On Sunday 19 September 21 of us met at the Old Lighthouse in Dungeness. The weather was overcast but dry and with only a slight breeze. Before leaving the car park a sparrowhawk and kestrel flew over the lighthouse and a peregrine was spotted perching on a pylon. Making our way to the beach small copper and small heath butterflies were seen in the scrub along with a number of sparrows and a couple of stonechats. Climbing up onto the beach and stopping by the hide we saw a sandwich tern and further out to sea gannets plus common scoter flying low in formation. An eagle-eyed Hazel spotted a porpoise and then a seal popped its head up. Moving along to the patch which was barely visible we were hoping for more unusual sightings but it was the usual suspects of herring gull, black-headed and black-backed gulls. On the way back from the beach a clouded yellow butterfly fluttered past and we added pied wagtail to our bird list. The peregrine seen earlier was still perched on the pylon but then a second one appeared being buzzed by a buzzard. Hoping to see some migrants we walked up to the cottages and then around the area known as the “desert”.
We were mostly out of luck but then two splendid looking wheatears were seen sitting on posts. Getting back to butterflies, it seemed that every ragwort plant we came across was covered in small coppers. By now some of the group were fading away due to lack of food, so we stopped for lunch before moving on to the RSPB reserve.
There are currently only two hides open on the reserve – Dennis’ hide and Christmas Dell hide – with two others along Burrows Pit having been turned into open viewing platforms. The hide at the ARC is also closed and the walkway still being repaired. We were lucky enough to have unusually calm weather for Dungeness, but the lack of any cover as well as limited views will make for a miserable visit on a cold, wet and windy day.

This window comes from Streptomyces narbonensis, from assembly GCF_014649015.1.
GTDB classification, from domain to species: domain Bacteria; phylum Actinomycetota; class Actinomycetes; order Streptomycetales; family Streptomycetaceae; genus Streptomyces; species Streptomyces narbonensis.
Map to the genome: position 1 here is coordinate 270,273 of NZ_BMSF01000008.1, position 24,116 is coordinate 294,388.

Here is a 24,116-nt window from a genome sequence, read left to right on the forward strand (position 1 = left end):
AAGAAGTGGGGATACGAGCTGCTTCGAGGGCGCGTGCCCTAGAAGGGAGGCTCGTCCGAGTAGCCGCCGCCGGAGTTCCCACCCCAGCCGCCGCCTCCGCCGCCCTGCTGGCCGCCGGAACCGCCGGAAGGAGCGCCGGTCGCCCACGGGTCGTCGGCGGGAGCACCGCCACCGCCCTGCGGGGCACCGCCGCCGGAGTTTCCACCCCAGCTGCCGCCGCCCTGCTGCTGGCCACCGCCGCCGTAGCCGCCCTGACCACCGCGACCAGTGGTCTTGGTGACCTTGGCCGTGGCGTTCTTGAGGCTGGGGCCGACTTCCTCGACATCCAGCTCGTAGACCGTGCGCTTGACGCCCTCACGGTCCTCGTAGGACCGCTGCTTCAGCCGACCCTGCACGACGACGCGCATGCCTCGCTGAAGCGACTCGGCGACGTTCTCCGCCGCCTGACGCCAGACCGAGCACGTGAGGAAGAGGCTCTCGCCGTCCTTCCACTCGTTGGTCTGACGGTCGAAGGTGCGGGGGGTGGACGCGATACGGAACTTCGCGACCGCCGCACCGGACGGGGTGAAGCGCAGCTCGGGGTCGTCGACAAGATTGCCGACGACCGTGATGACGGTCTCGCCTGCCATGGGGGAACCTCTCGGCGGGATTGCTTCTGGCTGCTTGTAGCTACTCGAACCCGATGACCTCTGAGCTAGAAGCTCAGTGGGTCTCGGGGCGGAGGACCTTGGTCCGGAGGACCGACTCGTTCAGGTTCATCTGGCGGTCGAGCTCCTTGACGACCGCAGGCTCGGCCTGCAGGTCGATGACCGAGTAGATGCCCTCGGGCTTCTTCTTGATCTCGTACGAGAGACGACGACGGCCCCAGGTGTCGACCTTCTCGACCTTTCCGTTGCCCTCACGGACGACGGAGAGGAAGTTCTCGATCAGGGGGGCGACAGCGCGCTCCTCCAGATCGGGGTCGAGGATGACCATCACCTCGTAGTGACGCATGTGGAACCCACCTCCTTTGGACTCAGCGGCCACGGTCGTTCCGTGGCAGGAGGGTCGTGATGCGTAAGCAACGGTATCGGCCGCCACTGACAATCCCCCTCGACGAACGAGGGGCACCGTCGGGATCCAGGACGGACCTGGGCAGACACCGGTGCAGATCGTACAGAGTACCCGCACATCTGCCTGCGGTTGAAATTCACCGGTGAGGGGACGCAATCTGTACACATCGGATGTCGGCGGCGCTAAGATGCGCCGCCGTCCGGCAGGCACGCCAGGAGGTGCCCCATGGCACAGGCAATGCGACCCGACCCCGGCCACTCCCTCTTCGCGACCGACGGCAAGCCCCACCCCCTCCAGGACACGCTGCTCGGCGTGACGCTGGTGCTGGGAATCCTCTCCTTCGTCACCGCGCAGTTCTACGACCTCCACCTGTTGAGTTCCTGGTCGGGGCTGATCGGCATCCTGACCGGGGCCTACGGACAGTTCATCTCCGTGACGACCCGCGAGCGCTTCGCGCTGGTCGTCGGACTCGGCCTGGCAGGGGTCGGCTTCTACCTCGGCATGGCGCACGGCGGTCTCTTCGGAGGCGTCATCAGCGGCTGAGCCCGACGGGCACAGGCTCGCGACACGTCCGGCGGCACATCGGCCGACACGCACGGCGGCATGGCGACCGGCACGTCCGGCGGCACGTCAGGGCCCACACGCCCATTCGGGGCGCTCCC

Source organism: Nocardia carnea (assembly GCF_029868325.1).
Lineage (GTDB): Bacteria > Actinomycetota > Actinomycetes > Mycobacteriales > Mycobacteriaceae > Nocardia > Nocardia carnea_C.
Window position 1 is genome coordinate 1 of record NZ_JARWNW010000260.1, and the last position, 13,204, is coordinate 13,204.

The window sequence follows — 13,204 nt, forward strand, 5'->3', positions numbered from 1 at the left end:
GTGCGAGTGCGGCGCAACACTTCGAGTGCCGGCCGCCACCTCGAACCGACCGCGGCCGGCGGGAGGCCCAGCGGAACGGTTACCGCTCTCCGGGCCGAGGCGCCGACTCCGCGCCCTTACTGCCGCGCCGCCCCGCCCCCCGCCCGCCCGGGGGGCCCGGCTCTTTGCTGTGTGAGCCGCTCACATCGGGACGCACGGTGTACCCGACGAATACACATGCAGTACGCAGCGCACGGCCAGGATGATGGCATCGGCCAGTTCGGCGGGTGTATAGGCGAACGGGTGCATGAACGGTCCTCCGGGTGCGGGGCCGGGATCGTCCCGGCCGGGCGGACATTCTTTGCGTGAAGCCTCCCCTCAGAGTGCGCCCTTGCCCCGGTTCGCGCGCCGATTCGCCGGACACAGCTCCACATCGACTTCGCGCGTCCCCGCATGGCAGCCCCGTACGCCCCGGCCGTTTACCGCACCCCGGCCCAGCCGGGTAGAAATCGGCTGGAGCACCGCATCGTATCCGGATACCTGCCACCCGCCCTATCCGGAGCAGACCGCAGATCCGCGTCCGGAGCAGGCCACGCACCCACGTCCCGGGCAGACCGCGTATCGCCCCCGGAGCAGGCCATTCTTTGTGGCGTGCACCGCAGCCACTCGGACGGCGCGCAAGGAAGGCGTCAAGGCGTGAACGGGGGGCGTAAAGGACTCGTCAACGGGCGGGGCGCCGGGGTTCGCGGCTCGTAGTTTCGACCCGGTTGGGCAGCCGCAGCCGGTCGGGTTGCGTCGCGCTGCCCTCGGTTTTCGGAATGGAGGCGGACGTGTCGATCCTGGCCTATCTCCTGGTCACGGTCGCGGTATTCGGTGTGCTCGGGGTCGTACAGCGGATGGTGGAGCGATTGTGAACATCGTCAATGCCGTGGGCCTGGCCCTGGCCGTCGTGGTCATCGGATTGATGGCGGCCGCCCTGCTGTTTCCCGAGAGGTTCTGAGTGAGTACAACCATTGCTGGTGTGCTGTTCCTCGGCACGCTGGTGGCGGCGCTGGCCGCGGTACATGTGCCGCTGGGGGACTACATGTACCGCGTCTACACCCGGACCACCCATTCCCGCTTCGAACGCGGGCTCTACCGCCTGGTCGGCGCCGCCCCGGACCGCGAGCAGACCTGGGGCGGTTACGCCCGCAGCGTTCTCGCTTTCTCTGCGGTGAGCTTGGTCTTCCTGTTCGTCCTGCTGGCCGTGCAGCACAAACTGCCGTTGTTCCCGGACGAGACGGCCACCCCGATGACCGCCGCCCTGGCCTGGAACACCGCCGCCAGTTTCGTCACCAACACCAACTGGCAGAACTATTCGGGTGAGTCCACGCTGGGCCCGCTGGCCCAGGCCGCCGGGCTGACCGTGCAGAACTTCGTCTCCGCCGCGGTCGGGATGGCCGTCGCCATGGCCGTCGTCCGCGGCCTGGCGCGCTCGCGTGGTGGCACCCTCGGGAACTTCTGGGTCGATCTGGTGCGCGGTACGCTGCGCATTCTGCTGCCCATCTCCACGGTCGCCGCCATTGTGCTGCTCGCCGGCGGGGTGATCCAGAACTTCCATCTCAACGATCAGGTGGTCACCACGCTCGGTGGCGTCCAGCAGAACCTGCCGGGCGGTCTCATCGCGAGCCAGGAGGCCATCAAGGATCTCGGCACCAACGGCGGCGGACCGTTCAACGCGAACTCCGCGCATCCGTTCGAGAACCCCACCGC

For more information on the plans for hides and platforms go to the Dungeness RSPB website. Scroll down and click on “About Dungeness” and click on “updates from Dungeness” or click here
From Dennis’ hide there were a good number of waders and ducks to be seen. These included lapwing, golden plover, ruff, teal, gadwall, shoveler, pochard and tufted ducks. Two Egyptian geese were spotted on one of the islands, and a black tern and great white egret flew past. Outside in the bushes a cetti’s warbler was heard but not seen.
The other standout spots from the two viewing platforms were snipe, black-necked grebe, more ruff and a little stint. Time was pressing so we missed out the other open hide and moved straight on to the mound where we added marsh harrier, another sparrowhawk, a hobby, a solitary greylag, and a speedy kingfisher, which most of us missed, to our tally for the day. Sadly, despite hearing the pinging of bearded tit, none were seen.
Thanks to everyone who came and made it a very enjoyable day, and thanks to Sally, Steve, and Terry for the photographs.
Thanks to Sue and Cliff for leading and the report. How many small copper butterflies can you see in Terry’s picture?